Quality Test & Inspection: The Hard Facts About Plastics Testing
Material quality is often synonymous with how well a material meets its performance expectations. For many manufactured materials, both metallic and non-metallic, the correct hardness is requisite for that material to perform. For plastics, mix and cure are two important variables, and hardness testing can be used as a fast and easy tool to verify them.
Plastic materials that are frequently tested for hardness include plastic sheeting and molded parts. Products such as rigid thermo-plastics, Plexiglas, thermo-polystyrene, vinyl sheeting, cellulose acetate, and thermosetting laminates such as Formica are commonly tested for hardness too.
Hardness testing measures a material's resistance to deformation by applying an external force or load to the material. Hardness testing for plastic involves pressing an indenter, which protrudes out of the center of a tester's presser foot, into the plastic material. The indenter is pushed into the plastic perpendicularly with test force until the presser foot makes complete contact with the plastic. How far the indenter penetrates into the plastic under a known force determines the plastic's ability to resist the indentation. A sensor measures the indenter's displacement. The resistance to this penetration can be an indication of the plastic's cure or mixture. Basically, the deeper the indenter travels, the softer the plastic.
"There are three main hardness tests that are used for plastics: ASTM D785, D2240 and E384/E92," says Ed Tobolski, hardness product manager at Wilson/Shore Instruments (Norwood, MA). "The D785 standard produces Rockwell hardness, D2240 produces Shore-durometer-hardness and E384/E92 can produce either Knoop or Vickers results."
Different countries have different standards for hardness testing of plastic. But, "overall, ASTM is a higher standard which coordinates with higher quality," says Alice Chen, general manager at Timetrade USA Inc. (Upper Saddle River, NJ). "Products from other countries only can be accepted by a lot of U.S. industries or government purchasing organizations if they meet the ASTM standard. It definitely helps to bring the whole industry to a higher standard."
The hardness testsD785 is a Rockwell test measuring the depth of a ball indenter's penetration into plastic. The total test forces range from 15 kg to 150 kg. Typically, 1/8-, 1/4- and 1/2-inch diameter ball indenters are used. The plastics Rockwell test is similar to a normal Rockwell test except that the dwell and recovery times are extended because of the plastic's flow characteristics.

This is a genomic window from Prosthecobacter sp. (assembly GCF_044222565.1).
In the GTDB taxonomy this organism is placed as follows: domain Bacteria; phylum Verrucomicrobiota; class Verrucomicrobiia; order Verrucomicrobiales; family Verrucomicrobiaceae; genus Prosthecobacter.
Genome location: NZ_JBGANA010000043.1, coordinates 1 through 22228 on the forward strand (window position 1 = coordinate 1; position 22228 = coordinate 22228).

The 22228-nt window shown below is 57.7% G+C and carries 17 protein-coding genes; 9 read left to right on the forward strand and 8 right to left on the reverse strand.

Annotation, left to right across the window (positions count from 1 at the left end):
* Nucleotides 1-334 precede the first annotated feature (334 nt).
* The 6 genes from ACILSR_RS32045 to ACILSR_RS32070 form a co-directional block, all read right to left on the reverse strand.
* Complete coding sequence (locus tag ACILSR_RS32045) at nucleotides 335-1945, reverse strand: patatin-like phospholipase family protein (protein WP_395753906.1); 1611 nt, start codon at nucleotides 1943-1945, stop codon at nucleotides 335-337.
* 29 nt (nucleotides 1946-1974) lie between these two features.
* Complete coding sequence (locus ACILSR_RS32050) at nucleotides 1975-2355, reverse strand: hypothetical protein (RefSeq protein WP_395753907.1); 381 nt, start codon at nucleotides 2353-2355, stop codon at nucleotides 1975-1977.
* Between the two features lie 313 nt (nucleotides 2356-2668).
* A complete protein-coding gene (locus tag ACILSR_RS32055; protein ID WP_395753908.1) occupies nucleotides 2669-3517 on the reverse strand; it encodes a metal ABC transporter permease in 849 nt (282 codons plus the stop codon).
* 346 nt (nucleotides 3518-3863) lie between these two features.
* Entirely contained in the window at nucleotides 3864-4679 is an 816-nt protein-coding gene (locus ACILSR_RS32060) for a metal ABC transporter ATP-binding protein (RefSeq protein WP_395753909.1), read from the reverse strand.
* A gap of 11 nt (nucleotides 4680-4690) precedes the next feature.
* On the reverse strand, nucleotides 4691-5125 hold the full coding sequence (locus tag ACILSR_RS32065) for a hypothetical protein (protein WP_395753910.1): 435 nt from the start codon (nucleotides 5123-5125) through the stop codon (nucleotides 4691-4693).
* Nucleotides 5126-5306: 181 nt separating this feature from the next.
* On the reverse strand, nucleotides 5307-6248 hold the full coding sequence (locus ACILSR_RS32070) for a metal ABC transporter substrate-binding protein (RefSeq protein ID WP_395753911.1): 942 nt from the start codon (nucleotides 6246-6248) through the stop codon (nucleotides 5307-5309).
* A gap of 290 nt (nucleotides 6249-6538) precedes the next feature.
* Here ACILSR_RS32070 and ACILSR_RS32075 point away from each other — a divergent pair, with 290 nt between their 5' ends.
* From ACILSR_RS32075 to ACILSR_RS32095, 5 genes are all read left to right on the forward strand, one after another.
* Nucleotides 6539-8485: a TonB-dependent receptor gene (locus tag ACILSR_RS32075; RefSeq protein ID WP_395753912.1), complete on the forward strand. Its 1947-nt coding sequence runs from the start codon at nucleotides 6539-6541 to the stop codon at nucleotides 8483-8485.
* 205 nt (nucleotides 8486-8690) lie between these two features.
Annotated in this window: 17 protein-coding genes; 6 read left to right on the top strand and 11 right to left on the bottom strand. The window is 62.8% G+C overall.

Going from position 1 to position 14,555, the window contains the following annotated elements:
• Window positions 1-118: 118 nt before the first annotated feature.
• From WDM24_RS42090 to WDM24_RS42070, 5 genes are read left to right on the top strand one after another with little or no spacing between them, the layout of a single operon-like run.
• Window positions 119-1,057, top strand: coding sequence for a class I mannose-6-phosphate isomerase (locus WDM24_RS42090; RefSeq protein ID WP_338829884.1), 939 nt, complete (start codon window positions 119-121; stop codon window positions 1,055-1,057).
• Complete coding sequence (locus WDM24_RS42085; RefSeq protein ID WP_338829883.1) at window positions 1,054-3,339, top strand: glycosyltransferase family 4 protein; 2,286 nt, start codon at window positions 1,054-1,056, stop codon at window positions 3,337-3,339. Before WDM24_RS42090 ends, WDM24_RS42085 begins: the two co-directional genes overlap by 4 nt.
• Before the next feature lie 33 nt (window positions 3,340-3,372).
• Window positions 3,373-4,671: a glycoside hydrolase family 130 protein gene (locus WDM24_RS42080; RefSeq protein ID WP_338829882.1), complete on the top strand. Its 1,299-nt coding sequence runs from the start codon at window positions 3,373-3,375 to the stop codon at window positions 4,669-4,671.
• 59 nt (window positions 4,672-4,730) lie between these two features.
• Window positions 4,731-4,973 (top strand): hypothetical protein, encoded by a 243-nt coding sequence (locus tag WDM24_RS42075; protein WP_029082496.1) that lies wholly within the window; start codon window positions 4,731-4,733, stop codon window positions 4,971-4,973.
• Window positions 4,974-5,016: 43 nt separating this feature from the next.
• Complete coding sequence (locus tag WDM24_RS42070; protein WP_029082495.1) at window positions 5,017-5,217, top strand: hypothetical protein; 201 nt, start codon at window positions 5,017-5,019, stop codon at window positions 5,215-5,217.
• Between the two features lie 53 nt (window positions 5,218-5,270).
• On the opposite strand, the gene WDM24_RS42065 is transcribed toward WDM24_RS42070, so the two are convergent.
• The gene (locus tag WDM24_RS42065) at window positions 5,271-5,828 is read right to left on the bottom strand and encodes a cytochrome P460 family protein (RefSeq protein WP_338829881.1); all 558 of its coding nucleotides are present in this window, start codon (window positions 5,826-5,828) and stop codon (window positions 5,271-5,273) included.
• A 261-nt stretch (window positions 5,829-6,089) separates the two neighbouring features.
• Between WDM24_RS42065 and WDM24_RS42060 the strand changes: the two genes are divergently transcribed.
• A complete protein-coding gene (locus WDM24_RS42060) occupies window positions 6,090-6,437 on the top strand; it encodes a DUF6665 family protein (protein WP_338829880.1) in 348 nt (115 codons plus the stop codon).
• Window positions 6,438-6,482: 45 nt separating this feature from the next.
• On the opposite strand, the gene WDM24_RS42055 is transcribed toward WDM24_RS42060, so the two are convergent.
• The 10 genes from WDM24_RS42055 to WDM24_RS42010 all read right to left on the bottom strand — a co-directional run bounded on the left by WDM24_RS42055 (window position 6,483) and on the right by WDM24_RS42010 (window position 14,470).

D2240 is a Shore, commonly known as a durometer, scale test standard that is used extensively for testing rubber. The Shore D and C scales are used for testing some grades of plastics. This test measures the penetration of the indenter into the surface of the sample as the result of a spring force. The maximum force for the D and C scales is approximately 4.5 kg.
Rockwell and durometer testers are the most commonly used hardness testers for plastic. "Durometers include inexpensive handheld versions for less than $500, to electronic motorized versions that cost several thousand dollars," says Bob Ellis, quality manager at David L. Ellis Company Inc., (Acton, MA). "Rockwell testers can cost between $1,500 to $18,000 depending on whether it is manual or computerized. The choice between a durometer or Rockwell tester will depend on the hardness scale that is specified. A durometer cannot perform an HRR hardness (ASTM D785) test and a Rockwell cannot perform a Type A scale (ASTM D2240) test."
E384/E92 are the standards for Knoop and Vickers testing. These tests use a diamond pyramid indenter to make an indent using test forces from 1g to 1,000 g for E384, and up to 100 kg for E92 (Vickers only). The indent is then measured optically and the size of the indent determines the Knoop or Vickers hardness. "Some plastics do not lend themselves to these type of tests because the indents can be difficult to see," Tobolski says. "Other types of plastics such as polycarbonate will work very well."
The durometer test method is based on a full scale of 100 points-some Rockwell scales may reflect values of more than 100. "The hardness value is actually a inverse indication of how deep the indenter penetrates the material, where the higher the number the less the amount of penetration in," says Richard Miller, technical salesman at Newage Testing Instruments Inc., (Southampton, PA). "The durometer test method takes a relatively simple approach where the indenter is pressed into the material and a hardness value is achieved while the indenter is under load. The Rockwell test is a bit more involved where the indenter is first pressed into the material at a lighter preload, then the load is increased to full amount, after which the load it reduced back to the preload amount and the a value is produced. Each of the steps in the Rockwell test have time requirements to control the consistency of the test."
What makes plastic testing unique?Plastic testing is unique compared to other materials testing because of plastics' viscoelasticity and time-dependent effects. These must be taken into account in order to get a correct measurement of hardness.
"If you make a loading-unloading cycle with an indenter into a polymer over a 10-second period and over a 100-second period, the measured hardness may be different," says Dr. Nicholas Randall, vice president of business development at CSM Instruments (Needham, MA). "This is because the hardness is calculated from the applied load divided by the contact area. After 100 seconds the contact area will recover more than after 10 seconds and so the measured hardness will be greater. It is therefore important to develop adequate test standards for testing of polymers."